The Equalizing Force

I have been thinking lately about the power of the internet and the ways that people can become and do and say things that they would not usually do or say either from the web. It is an equalizing and possibly anonymous, if that is what the situation warrants, platform for voicing the opinion of the people and making known what is happening around the world.

Take for instance the Arab Spring of 2010 and onward. In this situation social media such as Twitter, Facebook and especially YouTube were utilized to show the atrocities that were being committed in the Arab world. The web enabled the world to see through first hand accounts and live video streams, the violence and bloodshed that was happening in those areas of the world. This drew the world together and the voice of the Arabs became much larger when coupled with that of the rest of the world. The leaders of these countries involved in the unjust treatment realized the danger in allowing free and open access to the internet and thus began to censor the internet and even went as far as shutting down the internet in Egypt completely.

This brought about another facet of the internet. The global village that has been a result of it. When the censorship of the internet was realized it did not take long for groups around the world to respond by designing and implementing methods of bypassing the restrictions -- methods such as Tor relays and other loopholes for accessing the internet. It even went as far as tweeting on behalf of someone who was unable to. The internet denizens took this threat to free speech and decided to do what they could to help the people who needed it.

There have been other examples of this response to the censorship in the recent years. Another that comes to mind is that of the Stop Online Piracy Act and Protect IP Act (SOPA/PIPA) in the United States. Instead of just saying "My voice does not matter", hundreds of thousands if not millions of people rose up as one and said "Don't you dare threaten my internet and free speech." Some notable examples of this were the blackout of websites such as Wikipedia, the conversation on all sorts of different social media platforms, and the citizen advocacy including protests and lobbying. Not only did this happen in the USA, but there was uproar all over the world. Now not all of these were done through the internet, but the people who were against these laws found many more like minded people and found a strength in numbers and the courage to stand up and let their voices be heard. This united front shocked the US lawmakers and caused them to rethink their policy. This was huge victory for the people of the internet age. Through the use of the internet, which is by its very nature is anonymous, they were able to bring about real change, and to fight back against corruption.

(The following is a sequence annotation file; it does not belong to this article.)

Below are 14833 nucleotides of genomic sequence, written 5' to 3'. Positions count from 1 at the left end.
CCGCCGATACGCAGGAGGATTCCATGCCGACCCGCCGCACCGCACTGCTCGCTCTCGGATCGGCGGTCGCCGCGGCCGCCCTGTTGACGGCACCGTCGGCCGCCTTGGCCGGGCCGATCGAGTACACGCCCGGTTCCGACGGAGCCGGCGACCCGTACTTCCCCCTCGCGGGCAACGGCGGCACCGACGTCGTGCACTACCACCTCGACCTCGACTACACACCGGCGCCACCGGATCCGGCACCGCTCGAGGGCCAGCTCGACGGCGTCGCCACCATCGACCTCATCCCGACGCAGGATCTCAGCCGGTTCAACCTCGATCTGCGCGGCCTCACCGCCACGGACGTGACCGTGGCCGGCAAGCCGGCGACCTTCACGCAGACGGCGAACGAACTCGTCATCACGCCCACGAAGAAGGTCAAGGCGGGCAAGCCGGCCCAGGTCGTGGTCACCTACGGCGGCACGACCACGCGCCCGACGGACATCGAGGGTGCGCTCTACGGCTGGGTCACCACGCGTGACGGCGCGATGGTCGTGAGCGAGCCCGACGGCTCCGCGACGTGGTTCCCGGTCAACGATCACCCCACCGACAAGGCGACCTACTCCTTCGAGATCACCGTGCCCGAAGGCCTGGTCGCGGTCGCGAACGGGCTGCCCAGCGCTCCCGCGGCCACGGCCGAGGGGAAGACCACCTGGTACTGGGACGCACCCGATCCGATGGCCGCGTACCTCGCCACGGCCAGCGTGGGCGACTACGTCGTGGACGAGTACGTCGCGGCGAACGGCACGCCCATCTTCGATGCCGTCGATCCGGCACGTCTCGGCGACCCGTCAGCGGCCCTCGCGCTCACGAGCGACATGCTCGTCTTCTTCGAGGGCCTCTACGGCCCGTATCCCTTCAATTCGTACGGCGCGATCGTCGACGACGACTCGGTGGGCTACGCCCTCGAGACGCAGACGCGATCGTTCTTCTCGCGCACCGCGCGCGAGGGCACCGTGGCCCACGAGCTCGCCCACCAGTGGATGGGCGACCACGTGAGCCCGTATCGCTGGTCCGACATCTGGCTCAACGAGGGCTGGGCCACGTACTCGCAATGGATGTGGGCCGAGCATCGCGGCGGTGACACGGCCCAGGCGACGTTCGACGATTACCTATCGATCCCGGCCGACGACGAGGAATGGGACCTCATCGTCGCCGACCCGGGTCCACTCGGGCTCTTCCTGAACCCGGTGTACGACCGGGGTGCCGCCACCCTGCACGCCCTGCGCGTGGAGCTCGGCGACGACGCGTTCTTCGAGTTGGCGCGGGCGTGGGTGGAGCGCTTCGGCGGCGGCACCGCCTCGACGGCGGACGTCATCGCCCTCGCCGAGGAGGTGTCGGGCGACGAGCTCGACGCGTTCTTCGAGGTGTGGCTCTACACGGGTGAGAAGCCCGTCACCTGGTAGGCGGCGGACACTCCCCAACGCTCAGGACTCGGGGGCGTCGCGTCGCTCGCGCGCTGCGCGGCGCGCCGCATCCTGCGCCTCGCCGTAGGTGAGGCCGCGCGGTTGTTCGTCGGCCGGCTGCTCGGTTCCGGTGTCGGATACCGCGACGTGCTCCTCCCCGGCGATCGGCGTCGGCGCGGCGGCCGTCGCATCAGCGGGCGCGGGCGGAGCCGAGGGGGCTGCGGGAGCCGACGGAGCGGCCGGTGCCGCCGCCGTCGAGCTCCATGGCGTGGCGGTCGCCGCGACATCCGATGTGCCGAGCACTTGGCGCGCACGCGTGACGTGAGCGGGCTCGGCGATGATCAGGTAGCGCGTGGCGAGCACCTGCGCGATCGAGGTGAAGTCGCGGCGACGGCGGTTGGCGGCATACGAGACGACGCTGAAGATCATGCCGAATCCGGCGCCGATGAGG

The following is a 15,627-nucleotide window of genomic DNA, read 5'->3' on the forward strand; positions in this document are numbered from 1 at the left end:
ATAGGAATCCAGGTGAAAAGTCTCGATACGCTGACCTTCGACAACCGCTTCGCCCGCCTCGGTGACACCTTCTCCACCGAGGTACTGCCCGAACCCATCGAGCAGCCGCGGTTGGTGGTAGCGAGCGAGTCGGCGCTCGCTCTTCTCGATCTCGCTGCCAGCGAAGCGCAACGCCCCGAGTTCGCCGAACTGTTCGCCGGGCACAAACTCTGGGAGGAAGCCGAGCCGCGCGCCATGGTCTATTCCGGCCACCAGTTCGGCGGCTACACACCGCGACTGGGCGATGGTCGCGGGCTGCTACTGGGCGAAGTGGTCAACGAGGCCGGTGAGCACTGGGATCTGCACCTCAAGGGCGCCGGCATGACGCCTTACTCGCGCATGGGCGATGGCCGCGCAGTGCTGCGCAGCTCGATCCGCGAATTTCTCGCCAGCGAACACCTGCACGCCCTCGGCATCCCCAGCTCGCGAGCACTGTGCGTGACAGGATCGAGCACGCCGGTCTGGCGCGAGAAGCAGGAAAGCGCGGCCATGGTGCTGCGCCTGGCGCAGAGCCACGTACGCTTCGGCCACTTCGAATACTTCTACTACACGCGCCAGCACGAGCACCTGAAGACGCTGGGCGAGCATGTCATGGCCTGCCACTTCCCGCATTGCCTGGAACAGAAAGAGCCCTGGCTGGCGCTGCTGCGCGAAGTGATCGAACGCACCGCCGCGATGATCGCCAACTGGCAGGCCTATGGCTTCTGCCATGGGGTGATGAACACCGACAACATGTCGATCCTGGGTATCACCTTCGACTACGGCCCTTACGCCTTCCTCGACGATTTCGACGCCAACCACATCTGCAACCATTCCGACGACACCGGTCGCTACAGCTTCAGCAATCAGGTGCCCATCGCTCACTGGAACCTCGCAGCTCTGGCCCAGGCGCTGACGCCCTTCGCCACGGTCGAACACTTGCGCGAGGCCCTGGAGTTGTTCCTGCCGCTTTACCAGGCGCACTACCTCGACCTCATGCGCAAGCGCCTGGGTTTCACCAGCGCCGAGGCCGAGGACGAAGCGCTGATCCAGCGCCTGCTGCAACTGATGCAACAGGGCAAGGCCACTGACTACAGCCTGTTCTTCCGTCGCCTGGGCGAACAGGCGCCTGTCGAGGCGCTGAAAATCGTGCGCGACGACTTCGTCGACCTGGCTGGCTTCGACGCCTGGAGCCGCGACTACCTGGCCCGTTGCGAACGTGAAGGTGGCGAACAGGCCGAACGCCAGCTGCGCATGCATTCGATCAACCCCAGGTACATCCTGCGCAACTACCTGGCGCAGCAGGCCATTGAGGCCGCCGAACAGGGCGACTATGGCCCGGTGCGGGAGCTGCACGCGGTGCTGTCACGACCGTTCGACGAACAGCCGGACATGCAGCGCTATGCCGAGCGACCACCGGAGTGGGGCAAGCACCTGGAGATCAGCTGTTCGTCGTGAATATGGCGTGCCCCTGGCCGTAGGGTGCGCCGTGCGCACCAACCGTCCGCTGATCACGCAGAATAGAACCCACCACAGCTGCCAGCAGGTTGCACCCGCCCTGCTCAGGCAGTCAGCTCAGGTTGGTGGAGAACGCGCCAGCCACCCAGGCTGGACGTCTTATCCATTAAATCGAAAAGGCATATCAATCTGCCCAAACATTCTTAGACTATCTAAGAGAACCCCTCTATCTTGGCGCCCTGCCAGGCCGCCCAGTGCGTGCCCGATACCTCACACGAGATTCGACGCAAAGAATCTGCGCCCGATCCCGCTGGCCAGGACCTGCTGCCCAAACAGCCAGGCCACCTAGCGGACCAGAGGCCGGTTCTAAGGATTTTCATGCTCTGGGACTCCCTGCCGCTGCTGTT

The internet also gives a voice and platform to bring the back-room dealings of governments and corporations into the light of day. This can be in the form of social media, blogs, or the ever-present WikiLeaks where people can upload files that show the corruption of these corporations. These are incredibly useful in the evening of the playing field so to speak and making the big boys accountable for their actions.